Find out more at:

Please note: These abstracts have been modified. Full, unedited abstracts, as well as any available REHABDATA citations, are available at

From the Cochrane Library
Donkoh C, Montgomery P. Independent living programs for improving outcomes for young people leaving the care system. (Protocol) The Cochrane Database of Systematic Reviews 2005, Issue 4. Art. No.: CD005558. DOI: 10.1002/14651858.CD005558.
This is a protocol for a new review. The objective is to assess the effectiveness of independent living programmes for young people leaving state care systems in various countries. The review looks at programs in several countries for children both with and without disabilities. Visit the Cochrane Library at for more information on this and other review protocols.

New Research: Selections from REHABDATA

Davies, D., Stock, S. (2003) Utilization of computer technology to facilitate money management by individuals with mental retardation. Education and Training in Developmental Disabilities, 38(1), 7. NARIC Accession Number: J45574.
Abstract: Describes the testing of a computer software system designed to improve the management of personal checking accounts for people with mental retardation. The prototype software provides the capacity to store and retrieve common payees, automatic posting of checks to the register, automatic balancing, and check printing. Participants’ performance on checkbook tasks using the money management software was compared to using a traditional manual checkbook approach. Results indicated that when using the software, the number of errors made in check writing, check recording, and checkbook balancing was significantly reduced compared to the traditional manual method.

black and white portrait of a man with down syndrome smiling. Photo credit: Jenny Erickson

Bellack, A. (2004) Skills training for people with severe mental illness. Psychiatric Rehabilitation Journal, 27(4), 16. NARIC Accession Number: J47596.
Abstract: Article reviews research on the effectiveness of social skills training (SST), cognitive behavior therapy (CBT), and cognition remediation (CR) for people with schizophrenia and other severe mental illnesses. Of the three strategies, SST had the strongest empirical support and can be considered an evidence-based treatment; however, the evidence supports its use as a specialized treatment for social impairment, not as a generic treatment for schizophrenia. While CBT does not have sufficient evidence to be recommended as an evidence-based practice at this time, it does have several elements that reflect good clinical practice with severe mental illness and should be adopted. No CR trials to date have demonstrated a clinically significant effect on community outcome.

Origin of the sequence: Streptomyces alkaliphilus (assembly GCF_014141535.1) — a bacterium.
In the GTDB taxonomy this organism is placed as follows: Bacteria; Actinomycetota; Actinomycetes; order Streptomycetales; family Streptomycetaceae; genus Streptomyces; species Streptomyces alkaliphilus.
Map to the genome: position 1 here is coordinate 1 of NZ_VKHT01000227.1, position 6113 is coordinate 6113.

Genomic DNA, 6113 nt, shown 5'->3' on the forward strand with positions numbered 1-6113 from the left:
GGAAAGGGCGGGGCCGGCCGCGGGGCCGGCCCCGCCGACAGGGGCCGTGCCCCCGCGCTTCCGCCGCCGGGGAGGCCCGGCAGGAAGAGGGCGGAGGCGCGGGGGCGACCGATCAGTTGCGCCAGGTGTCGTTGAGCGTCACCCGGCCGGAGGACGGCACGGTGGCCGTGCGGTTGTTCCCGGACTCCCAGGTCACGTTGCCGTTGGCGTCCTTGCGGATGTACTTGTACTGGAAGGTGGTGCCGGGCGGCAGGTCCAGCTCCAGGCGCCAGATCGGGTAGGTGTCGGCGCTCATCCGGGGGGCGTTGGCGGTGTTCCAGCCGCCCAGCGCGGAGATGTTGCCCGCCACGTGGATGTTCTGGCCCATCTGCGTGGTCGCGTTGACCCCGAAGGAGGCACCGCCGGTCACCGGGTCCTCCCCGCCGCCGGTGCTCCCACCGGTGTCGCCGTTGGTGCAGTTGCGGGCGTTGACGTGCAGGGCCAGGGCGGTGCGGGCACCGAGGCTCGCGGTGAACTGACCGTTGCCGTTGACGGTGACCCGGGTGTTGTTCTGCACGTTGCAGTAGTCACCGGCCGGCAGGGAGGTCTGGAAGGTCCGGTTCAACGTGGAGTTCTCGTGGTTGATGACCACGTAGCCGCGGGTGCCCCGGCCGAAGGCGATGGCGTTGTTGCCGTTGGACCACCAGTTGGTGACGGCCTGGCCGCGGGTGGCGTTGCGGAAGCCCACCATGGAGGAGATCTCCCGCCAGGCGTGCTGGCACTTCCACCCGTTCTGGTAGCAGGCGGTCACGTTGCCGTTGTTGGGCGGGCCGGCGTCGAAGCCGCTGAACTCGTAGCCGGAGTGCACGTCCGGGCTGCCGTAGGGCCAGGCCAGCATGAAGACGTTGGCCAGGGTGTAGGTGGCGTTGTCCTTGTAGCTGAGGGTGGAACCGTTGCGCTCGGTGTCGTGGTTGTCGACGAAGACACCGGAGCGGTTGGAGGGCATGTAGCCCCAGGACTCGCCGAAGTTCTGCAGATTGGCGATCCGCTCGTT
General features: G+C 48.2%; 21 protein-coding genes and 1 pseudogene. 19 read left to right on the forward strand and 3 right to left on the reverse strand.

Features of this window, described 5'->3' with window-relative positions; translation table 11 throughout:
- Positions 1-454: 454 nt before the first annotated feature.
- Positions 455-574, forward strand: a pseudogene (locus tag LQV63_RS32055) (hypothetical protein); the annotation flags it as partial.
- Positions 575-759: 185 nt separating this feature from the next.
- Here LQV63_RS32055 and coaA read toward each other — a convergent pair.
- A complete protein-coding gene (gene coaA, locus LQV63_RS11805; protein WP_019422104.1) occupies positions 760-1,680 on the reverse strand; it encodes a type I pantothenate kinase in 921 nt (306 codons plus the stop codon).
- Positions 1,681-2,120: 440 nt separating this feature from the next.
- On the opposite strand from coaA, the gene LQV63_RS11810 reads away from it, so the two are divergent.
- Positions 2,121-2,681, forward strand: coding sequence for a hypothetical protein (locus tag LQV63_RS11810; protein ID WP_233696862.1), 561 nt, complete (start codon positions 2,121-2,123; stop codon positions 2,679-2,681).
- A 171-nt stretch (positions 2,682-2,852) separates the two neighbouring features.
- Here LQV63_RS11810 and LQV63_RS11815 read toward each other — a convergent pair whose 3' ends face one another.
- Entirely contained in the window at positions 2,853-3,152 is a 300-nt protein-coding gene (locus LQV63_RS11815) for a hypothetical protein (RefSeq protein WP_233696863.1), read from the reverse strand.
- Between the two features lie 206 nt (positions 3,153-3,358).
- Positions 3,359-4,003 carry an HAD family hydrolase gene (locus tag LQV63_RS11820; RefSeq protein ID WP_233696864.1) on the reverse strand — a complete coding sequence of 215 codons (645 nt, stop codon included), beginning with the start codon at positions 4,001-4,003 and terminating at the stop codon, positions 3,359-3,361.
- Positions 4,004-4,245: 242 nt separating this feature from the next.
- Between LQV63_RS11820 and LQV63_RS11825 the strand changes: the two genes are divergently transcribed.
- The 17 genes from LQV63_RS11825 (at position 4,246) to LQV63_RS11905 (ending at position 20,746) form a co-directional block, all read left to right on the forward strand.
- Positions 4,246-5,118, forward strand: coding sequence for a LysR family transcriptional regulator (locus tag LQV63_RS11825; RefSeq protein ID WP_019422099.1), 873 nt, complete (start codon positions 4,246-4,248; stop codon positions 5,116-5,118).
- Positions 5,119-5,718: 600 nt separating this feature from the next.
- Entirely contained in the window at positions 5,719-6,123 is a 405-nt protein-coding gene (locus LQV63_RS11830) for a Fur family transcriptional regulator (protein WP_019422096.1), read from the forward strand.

Moseley, C., Lakin, C. (2004) Impact, 17(1): Feature issue on consumer-controlled budgets and persons with disabilities, NARIC Accession Number: O15425. Project Number: H133B031116.
Abstract: This issue focuses on promoting self-directed supports and individually managed budgets for people with disabilities. Topics include: (1) the impact of self-determination of services and supports; (2) individual budgeting, control, and support; (3) pointers for families and individuals who want to manage their own services; (4) finding, keeping, and training staff when individuals and families control the budget; (5) individual and family success stories from around the country; (6) program profiles; and (7) resources for further information.

(2005) Individual control of funding. Beach Center Newsletter, 4. NARIC Accession Number: O16034. Project Number: H133B031133.
Abstract: Newsletter of the Beach Center on Disability. This issue focuses on individual control of budgets, supports, and services. Topics include: (1) person-centered planning, individual budgets, and brokerage; (2) Medicaid waivers and individual control; (3) self-determination for individuals with significant cognitive disabilities; (4) books review: The Support Broker’s Manual; (5) Center for Self-Determination; (6) tips for consumers on how to implement control of funding; and (7) project news and resources.

Baker, B., Brightman, A. (2004) Steps to independence: Teaching everyday skills to children with special needs. NARIC Accession Number: R08407.
Abstract: Handbook provides strategies for teaching independent living skills to children with developmental disabilities. Step-by-step guidance is presented for parents to teach seven types of skills: (1) get-ready, (2) self-help, (3) toilet training, (4) play, (5) self-care, (6) home care, and (7) functional academic. Includes information to help manage challenging behavior; strengthen partnerships with the child’s teachers; and use technology, such as email, Internet communities, search engines, and software, as a source of information and support.